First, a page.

Le jeu de dating
January 30, 2011 § 1 Comment
One of my classes requires me to do basically nothing else but plow through romances of medieval France week after week. Yes, it’s awesome.
The downside is that if you are a heroine in a romance, that means that you are 1. probably the queen and 2. dating kind of a loser. Courtly love is literally nothing but anguishing ALL THE TIME. If there were Ye Olde Personals, I can’t imagine that anyone would ever get responses (and not just because they lacked sufficient infrastructure for a reliable postal service)
Known for: Being the king’s nephew, lamenting, talking to statues that look like his lover, marrying chicks with the same name as his lover just to spite her, having an opera written about him, being played by James Franco once
Known for: Riding in a cart with a dwarf, walking across the Bridge of the Sword, entering tournaments in disguise for reasons that are unclear even to him, it would seem, being le meilleur chevalier du monde and constantly being referred to as such, Spamalot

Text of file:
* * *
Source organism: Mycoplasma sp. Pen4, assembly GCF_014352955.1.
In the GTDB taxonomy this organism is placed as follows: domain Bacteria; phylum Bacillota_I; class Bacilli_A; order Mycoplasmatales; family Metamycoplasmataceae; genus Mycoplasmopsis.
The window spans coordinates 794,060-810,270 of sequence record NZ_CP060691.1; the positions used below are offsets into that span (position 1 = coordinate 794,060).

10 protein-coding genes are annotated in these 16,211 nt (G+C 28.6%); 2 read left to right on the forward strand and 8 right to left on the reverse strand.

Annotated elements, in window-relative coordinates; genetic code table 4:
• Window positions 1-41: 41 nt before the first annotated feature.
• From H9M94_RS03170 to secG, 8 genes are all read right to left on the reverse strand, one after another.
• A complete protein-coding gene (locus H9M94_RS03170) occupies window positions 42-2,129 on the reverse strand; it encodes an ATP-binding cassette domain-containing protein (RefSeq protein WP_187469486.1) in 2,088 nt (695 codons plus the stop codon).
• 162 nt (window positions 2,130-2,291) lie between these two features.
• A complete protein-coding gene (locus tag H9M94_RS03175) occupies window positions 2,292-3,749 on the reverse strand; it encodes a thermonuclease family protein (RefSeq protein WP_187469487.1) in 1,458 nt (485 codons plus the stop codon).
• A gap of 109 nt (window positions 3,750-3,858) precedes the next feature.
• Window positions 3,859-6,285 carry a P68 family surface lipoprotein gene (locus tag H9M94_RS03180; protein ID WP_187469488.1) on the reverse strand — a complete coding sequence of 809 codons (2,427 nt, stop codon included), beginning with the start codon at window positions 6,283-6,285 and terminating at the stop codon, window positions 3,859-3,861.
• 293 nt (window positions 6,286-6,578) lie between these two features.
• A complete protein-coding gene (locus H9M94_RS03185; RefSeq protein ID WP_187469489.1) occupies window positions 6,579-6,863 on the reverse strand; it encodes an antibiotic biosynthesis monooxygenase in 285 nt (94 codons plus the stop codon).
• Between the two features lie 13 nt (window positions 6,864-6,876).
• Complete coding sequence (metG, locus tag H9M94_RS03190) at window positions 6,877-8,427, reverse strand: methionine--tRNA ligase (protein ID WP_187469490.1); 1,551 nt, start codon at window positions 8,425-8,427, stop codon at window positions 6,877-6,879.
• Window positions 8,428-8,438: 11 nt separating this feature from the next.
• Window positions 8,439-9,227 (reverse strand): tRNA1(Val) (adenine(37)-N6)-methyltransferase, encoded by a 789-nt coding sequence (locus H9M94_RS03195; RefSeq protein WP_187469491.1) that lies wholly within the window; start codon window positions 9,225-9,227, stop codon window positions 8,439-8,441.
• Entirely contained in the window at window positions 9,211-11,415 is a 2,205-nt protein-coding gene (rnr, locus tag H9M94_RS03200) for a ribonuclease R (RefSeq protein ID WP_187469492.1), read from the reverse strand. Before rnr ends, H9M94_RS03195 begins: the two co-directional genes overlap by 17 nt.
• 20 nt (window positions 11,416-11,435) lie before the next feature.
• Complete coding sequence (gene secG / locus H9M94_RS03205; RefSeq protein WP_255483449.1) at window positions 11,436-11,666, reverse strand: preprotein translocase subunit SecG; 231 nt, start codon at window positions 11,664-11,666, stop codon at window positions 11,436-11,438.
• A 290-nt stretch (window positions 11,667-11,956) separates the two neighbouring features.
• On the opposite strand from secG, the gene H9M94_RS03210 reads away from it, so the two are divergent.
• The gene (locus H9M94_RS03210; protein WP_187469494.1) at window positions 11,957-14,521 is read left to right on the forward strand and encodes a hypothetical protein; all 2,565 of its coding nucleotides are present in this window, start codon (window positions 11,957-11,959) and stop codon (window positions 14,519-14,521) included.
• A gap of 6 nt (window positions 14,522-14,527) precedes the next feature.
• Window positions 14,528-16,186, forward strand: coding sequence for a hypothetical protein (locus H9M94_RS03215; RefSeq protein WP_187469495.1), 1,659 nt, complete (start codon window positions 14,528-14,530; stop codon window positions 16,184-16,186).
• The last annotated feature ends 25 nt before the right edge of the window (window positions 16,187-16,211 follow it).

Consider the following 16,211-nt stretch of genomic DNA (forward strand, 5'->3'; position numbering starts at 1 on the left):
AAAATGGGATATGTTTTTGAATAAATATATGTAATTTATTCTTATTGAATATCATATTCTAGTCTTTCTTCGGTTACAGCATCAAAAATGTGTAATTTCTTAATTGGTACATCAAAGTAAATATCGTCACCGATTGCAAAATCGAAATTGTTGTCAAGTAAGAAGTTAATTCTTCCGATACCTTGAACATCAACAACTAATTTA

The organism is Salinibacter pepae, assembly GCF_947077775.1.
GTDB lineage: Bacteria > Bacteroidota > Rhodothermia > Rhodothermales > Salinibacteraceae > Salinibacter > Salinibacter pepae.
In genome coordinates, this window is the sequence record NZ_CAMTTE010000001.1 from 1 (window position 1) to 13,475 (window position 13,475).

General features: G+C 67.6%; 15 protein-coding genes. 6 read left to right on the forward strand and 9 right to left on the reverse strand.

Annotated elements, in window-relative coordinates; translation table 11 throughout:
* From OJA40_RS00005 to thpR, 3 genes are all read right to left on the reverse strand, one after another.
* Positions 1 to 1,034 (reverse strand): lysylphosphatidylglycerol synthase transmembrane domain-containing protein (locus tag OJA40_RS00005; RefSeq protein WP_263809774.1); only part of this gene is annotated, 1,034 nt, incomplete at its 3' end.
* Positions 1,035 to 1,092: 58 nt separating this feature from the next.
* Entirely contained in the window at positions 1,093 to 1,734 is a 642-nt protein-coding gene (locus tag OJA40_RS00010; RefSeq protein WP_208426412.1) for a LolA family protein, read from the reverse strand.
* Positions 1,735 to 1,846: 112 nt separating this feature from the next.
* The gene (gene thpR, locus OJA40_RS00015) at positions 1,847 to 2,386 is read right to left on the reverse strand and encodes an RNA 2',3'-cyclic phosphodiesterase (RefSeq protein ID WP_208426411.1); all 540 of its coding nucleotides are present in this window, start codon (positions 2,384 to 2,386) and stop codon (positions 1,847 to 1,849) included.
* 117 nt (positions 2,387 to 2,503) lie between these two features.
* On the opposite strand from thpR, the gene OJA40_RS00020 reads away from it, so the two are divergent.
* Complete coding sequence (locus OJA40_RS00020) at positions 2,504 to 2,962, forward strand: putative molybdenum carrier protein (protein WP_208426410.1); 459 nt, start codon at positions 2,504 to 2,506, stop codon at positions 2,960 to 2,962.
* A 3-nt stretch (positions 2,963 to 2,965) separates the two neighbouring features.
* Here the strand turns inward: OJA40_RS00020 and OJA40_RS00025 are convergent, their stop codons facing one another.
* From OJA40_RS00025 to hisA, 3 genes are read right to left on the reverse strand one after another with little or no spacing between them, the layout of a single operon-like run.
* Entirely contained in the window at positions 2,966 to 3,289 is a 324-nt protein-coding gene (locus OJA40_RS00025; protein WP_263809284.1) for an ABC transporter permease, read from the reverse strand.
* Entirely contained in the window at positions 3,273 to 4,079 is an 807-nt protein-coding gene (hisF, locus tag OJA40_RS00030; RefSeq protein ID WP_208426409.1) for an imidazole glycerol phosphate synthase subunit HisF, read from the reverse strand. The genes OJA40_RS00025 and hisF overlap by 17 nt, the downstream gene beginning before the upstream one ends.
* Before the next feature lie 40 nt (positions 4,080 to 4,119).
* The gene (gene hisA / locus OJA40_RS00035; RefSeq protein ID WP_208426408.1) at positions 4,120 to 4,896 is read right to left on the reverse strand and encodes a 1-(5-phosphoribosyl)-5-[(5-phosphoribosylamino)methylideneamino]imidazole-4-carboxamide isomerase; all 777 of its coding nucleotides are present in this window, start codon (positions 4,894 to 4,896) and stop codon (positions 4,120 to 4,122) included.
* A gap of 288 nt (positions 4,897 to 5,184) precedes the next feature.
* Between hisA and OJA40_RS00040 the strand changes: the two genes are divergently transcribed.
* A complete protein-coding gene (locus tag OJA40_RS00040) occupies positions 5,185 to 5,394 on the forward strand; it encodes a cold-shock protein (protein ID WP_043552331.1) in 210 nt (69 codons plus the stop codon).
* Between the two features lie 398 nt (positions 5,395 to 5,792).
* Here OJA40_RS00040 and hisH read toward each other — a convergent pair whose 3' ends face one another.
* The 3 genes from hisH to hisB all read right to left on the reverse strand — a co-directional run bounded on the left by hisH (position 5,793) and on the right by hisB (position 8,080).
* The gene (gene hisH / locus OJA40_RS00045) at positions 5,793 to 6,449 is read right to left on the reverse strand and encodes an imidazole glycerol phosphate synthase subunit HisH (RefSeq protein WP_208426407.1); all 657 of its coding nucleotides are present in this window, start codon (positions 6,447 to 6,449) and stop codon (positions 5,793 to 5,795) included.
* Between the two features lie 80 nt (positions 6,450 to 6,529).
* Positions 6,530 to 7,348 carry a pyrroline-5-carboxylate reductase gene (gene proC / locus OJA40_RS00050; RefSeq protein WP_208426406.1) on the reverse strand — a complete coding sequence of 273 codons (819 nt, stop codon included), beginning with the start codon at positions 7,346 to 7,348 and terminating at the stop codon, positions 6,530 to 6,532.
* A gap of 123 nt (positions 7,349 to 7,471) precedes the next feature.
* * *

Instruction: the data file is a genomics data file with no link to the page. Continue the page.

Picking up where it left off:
Known for: Being played by Graham Chapman, saying “par ma foi” all the time, being totally oblivious that his wife is banging his fave knight, possibly being related to a dragon
Known for: Having two different colored eyes, possibly being bisexual, killing his Dad, believing in Jesus before Jesus existed, apparently, naming a city Buciphalopolis or something after his horse died and he was really upset
Every story has lots of questing and fighting and invoking God, and sometimes it gets exciting and there are dwarves and fairies and blood gushing everywhere. But, as my aunt would say, “they all die in the end”*.
*Except in La mort du roi Arthur, which, despite the title, had not had the death occur yet and I’m seven hundred pages in. Yeah.